A few months ago, I read the synopsis for this book, and I thought it sounded intriguing. I put it on my wish list and I waited for the day it was published, and I ordered the book.
It just so happened that I was out of the office sick for the day so I stayed in my bed and began reading this anticipated read.
Well, within two chapters, I was disappointed. The book just didn't seem to be edited well; there were passages that left me re-reading them because they lacked coherency. I liked the hero more than I liked the heroine, and every other character (except maybe the dead cat and the young girl) had no redeeming qualities that made them stand out as individuals.
I'm really surprised to learn that this book is part of a series and I will not be reading any more books in this series. Spoilers ahead!!
So the heroine is some spinster cousin to two young heiresses. The father of the heiresses is a wealthy baron who is trying to exchange his wealth for a higher title for his daughter. Well, apparently, the so-called Earl of this story really isn't earl... he's a viscount in name only who could be the earl if his older brother is dead. (I'm a stickler for English titles but I acknowledge that there may be different rules for Scotland, but I believe a younger brother doesn't hold a courtesy title even if he is the heir. He remains Mr. So and So until he assumes the title.) I am assuming that the assumed dead older brother returns from Canada and thus gets his own book in the series.
You wouldn't know this book was part of a series because there are FOUR (4)-- YES! FOUR -- romances in this book. One brother marries one sister, another brother marries the cousin, the sister marries the brother (not her brother), and another brother marries the aunt. About a third of the way into the book, I got so tired of trying to remember which brother was which and who he was supposed to be attracted to, that I just began skipping pages after pages. I probably read only half the book in total. Another annoyance was that the heroine wasn't a virgin, and I happen to like my older shy spinsters to be virgins in my historical romances. But that's my own personal nitpick. If this shy older spinster cousin is supposed to be the chaperon, she's really terrible at it. She ended up sleeping with (dare I say seducing) the man that her cousin is expected to wed; granted, no formal agreement had been made but for most of the book, all of the characters have accepted that this match will take place. So, she's sleeping with the guy and thinking - gee, I really should feel sorry for my cousin.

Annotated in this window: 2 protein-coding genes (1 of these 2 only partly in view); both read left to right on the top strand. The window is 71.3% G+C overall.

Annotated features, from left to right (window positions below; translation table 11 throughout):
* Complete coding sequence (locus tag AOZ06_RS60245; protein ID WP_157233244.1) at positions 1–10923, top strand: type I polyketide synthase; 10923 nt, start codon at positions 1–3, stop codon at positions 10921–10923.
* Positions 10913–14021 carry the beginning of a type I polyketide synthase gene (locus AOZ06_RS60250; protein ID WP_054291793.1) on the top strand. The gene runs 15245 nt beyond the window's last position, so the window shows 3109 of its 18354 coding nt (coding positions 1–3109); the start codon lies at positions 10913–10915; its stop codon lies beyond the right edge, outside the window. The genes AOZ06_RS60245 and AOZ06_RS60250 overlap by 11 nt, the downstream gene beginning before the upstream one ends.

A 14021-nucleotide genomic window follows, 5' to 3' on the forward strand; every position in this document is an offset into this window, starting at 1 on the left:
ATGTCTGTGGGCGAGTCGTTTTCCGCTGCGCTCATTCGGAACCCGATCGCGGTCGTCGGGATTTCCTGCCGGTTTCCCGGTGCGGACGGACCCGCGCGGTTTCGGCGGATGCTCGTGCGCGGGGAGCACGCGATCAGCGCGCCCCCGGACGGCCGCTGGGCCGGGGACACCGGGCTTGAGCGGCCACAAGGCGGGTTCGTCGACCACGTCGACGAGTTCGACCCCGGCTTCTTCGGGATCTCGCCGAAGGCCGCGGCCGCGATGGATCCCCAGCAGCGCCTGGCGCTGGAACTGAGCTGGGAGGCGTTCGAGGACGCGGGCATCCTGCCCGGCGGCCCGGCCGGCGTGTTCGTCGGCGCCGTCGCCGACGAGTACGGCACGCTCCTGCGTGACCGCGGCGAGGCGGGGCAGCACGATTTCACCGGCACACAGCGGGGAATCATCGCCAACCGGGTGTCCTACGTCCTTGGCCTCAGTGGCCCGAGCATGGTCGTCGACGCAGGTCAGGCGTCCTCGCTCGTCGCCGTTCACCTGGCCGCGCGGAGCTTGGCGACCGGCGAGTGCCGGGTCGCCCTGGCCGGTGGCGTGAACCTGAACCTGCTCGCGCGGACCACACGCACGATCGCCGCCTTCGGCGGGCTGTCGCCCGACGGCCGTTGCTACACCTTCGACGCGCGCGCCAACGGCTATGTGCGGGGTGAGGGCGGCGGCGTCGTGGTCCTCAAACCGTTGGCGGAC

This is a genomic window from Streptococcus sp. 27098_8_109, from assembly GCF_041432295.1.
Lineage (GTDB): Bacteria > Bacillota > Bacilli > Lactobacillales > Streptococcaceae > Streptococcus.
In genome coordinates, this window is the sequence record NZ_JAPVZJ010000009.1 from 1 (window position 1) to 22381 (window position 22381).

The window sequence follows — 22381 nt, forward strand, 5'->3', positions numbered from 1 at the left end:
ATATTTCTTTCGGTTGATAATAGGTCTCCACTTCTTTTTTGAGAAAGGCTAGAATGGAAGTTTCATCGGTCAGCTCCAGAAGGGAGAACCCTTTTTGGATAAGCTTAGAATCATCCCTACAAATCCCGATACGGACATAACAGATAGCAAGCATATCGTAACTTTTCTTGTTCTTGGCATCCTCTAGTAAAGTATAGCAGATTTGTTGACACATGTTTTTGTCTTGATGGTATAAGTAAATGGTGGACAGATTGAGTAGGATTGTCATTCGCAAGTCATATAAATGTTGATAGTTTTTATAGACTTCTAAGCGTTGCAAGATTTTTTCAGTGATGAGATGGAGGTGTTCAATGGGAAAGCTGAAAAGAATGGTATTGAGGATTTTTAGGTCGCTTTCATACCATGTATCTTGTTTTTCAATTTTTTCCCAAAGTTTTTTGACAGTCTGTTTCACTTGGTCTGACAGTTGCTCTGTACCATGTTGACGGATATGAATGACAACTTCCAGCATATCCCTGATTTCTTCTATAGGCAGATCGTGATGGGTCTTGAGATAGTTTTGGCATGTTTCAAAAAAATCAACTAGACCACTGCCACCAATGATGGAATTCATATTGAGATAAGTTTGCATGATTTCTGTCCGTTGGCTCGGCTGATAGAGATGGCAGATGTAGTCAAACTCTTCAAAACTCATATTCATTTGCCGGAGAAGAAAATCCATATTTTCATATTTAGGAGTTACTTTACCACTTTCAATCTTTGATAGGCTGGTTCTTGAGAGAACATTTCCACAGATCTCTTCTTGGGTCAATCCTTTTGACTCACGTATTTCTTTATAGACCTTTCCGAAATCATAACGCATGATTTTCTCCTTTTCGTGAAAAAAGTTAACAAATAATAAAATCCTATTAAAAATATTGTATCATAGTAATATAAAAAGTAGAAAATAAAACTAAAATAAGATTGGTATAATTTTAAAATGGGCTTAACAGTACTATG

Now, if you weren't impressed by the FOUR romances, you may be impressed by the fact there is also a murder plot involved. Oh, and Prince Albert makes an appearance as the bumbling and affable neighbor who sets the record straight on who is really the heiress in the picture.
***** End of Spoilers *****